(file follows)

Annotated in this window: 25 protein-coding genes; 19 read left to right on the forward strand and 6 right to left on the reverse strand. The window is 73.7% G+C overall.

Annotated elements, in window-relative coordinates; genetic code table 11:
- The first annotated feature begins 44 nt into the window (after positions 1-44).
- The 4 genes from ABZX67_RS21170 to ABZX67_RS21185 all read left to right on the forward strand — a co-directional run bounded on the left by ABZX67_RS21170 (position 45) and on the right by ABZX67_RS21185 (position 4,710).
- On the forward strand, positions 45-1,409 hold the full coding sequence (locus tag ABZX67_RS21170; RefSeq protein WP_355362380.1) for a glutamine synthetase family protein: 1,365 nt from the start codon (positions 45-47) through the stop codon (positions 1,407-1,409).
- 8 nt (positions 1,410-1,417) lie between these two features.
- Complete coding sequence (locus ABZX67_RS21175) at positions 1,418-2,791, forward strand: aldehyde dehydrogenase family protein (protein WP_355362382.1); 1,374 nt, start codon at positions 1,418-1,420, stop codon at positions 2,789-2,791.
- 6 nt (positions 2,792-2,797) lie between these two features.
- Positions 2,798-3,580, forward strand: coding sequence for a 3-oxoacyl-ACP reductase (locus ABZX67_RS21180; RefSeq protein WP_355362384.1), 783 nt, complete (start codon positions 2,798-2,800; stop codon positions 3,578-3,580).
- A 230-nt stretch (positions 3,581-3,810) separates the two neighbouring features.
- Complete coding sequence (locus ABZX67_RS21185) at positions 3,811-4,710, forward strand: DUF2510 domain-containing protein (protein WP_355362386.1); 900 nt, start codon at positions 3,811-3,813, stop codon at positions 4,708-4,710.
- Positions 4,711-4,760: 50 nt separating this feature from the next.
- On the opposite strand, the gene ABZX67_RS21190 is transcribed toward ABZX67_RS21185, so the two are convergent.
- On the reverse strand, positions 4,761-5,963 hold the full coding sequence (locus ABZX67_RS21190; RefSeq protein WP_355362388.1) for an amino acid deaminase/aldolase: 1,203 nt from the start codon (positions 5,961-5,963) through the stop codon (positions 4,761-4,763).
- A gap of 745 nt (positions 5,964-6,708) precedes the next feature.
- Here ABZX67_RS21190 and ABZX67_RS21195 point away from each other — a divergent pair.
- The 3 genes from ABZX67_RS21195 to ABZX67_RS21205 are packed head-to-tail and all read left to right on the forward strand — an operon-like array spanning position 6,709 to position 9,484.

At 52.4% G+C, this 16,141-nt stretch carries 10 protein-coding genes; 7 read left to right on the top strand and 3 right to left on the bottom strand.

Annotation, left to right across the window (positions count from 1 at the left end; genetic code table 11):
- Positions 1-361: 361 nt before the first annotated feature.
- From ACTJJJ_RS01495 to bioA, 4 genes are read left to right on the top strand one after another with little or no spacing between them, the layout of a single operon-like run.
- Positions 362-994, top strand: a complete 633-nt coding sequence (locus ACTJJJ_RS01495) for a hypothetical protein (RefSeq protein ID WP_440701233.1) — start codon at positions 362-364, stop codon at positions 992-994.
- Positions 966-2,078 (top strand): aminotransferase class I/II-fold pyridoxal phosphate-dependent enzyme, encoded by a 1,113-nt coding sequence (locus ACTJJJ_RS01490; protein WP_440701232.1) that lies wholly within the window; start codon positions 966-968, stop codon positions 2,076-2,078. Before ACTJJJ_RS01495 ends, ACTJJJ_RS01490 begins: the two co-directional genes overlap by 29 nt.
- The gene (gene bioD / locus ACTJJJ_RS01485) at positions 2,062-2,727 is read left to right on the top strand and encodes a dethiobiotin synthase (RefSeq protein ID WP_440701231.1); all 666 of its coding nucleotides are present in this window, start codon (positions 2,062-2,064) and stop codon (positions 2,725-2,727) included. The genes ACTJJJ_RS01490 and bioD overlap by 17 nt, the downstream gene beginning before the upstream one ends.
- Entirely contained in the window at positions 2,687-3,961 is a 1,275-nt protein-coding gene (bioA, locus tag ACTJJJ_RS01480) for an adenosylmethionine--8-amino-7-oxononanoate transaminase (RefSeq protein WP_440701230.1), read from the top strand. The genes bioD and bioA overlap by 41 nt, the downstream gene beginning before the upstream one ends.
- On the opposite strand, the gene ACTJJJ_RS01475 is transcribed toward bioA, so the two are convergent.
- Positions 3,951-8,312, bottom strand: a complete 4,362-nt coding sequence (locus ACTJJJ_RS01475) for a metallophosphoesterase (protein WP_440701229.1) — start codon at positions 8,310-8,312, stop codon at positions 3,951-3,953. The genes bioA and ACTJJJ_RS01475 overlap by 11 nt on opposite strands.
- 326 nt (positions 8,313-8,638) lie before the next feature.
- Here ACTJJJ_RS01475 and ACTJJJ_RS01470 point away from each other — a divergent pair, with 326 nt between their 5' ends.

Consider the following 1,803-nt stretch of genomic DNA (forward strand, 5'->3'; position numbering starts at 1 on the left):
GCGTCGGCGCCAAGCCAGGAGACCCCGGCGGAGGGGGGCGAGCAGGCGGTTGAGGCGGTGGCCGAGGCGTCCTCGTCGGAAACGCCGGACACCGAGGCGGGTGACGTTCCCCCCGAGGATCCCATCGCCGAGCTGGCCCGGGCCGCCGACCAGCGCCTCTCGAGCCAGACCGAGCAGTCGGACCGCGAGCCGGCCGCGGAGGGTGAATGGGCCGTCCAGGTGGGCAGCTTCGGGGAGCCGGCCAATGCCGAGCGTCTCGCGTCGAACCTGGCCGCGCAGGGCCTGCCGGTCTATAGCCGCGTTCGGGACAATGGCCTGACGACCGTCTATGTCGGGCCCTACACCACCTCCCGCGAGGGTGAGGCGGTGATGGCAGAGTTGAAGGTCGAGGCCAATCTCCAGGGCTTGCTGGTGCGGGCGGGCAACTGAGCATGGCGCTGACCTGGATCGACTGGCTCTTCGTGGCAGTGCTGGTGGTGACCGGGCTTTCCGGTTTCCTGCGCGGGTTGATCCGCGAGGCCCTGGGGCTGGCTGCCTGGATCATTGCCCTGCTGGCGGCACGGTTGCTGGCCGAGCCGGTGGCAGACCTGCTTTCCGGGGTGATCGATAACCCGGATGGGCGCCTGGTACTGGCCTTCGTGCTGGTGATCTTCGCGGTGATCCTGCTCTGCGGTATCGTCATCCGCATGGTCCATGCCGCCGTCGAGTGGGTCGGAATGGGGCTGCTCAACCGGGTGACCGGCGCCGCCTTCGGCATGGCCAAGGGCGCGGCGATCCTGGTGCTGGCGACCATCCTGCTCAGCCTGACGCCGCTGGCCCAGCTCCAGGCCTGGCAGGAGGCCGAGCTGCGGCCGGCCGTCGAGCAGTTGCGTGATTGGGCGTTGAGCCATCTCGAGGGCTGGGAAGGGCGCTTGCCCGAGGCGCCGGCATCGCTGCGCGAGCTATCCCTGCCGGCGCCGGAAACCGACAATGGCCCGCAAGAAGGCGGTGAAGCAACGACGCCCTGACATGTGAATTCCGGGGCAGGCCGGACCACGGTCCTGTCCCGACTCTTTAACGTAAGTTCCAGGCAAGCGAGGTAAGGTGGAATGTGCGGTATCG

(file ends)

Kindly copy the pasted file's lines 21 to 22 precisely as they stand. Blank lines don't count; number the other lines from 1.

- From ACTJJJ_RS01495 to bioA, 4 genes are read left to right on the top strand one after another with little or no spacing between them, the layout of a single operon-like run.
- Positions 362-994, top strand: a complete 633-nt coding sequence (locus ACTJJJ_RS01495) for a hypothetical protein (RefSeq protein ID WP_440701233.1) — start codon at positions 362-364, stop codon at positions 992-994.